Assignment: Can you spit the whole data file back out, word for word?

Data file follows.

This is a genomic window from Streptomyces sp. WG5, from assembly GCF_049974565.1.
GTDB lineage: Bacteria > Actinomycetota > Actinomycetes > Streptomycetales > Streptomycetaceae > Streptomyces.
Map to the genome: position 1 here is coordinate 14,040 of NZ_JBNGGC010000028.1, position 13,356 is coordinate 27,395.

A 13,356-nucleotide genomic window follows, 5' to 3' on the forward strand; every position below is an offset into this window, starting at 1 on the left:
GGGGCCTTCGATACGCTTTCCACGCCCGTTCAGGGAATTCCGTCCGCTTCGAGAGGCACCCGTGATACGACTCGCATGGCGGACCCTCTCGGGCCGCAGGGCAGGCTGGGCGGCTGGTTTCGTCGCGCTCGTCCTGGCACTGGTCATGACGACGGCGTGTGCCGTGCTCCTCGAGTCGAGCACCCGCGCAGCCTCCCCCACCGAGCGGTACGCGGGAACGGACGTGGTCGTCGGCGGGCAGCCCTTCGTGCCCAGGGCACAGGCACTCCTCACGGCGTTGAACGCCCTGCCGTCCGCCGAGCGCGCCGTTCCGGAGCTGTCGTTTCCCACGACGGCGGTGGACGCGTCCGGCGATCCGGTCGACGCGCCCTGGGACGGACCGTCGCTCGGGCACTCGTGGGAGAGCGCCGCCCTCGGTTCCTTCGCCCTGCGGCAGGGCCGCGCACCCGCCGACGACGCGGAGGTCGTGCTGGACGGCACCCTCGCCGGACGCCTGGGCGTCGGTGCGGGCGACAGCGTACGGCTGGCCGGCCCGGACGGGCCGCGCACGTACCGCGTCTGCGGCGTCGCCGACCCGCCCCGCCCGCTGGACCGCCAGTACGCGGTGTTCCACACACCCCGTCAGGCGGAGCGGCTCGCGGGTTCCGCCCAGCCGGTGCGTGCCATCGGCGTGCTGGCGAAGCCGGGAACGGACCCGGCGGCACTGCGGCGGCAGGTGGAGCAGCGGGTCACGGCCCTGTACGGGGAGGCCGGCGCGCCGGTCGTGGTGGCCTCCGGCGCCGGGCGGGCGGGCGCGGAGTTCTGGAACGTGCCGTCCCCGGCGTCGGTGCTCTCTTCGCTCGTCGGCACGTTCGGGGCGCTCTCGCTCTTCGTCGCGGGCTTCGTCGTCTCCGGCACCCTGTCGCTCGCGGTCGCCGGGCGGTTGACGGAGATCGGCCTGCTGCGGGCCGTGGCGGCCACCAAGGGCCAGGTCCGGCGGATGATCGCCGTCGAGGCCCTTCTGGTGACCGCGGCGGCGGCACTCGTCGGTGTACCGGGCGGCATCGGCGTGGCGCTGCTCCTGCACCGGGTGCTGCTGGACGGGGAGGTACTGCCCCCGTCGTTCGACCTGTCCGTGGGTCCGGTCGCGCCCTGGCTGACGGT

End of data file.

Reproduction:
This is a genomic window from Streptomyces sp. WG5, from assembly GCF_049974565.1.
GTDB lineage: Bacteria > Actinomycetota > Actinomycetes > Streptomycetales > Streptomycetaceae > Streptomyces.
Map to the genome: position 1 here is coordinate 14,040 of NZ_JBNGGC010000028.1, position 13,356 is coordinate 27,395.

A 13,356-nucleotide genomic window follows, 5' to 3' on the forward strand; every position below is an offset into this window, starting at 1 on the left:
GGGGCCTTCGATACGCTTTCCACGCCCGTTCAGGGAATTCCGTCCGCTTCGAGAGGCACCCGTGATACGACTCGCATGGCGGACCCTCTCGGGCCGCAGGGCAGGCTGGGCGGCTGGTTTCGTCGCGCTCGTCCTGGCACTGGTCATGACGACGGCGTGTGCCGTGCTCCTCGAGTCGAGCACCCGCGCAGCCTCCCCCACCGAGCGGTACGCGGGAACGGACGTGGTCGTCGGCGGGCAGCCCTTCGTGCCCAGGGCACAGGCACTCCTCACGGCGTTGAACGCCCTGCCGTCCGCCGAGCGCGCCGTTCCGGAGCTGTCGTTTCCCACGACGGCGGTGGACGCGTCCGGCGATCCGGTCGACGCGCCCTGGGACGGACCGTCGCTCGGGCACTCGTGGGAGAGCGCCGCCCTCGGTTCCTTCGCCCTGCGGCAGGGCCGCGCACCCGCCGACGACGCGGAGGTCGTGCTGGACGGCACCCTCGCCGGACGCCTGGGCGTCGGTGCGGGCGACAGCGTACGGCTGGCCGGCCCGGACGGGCCGCGCACGTACCGCGTCTGCGGCGTCGCCGACCCGCCCCGCCCGCTGGACCGCCAGTACGCGGTGTTCCACACACCCCGTCAGGCGGAGCGGCTCGCGGGTTCCGCCCAGCCGGTGCGTGCCATCGGCGTGCTGGCGAAGCCGGGAACGGACCCGGCGGCACTGCGGCGGCAGGTGGAGCAGCGGGTCACGGCCCTGTACGGGGAGGCCGGCGCGCCGGTCGTGGTGGCCTCCGGCGCCGGGCGGGCGGGCGCGGAGTTCTGGAACGTGCCGTCCCCGGCGTCGGTGCTCTCTTCGCTCGTCGGCACGTTCGGGGCGCTCTCGCTCTTCGTCGCGGGCTTCGTCGTCTCCGGCACCCTGTCGCTCGCGGTCGCCGGGCGGTTGACGGAGATCGGCCTGCTGCGGGCCGTGGCGGCCACCAAGGGCCAGGTCCGGCGGATGATCGCCGTCGAGGCCCTTCTGGTGACCGCGGCGGCGGCACTCGTCGGTGTACCGGGCGGCATCGGCGTGGCGCTGCTCCTGCACCGGGTGCTGCTGGACGGGGAGGTACTGCCCCCGTCGTTCGACCTGTCCGTGGGTCCGGTCGCGCCCTGGCTGACGGT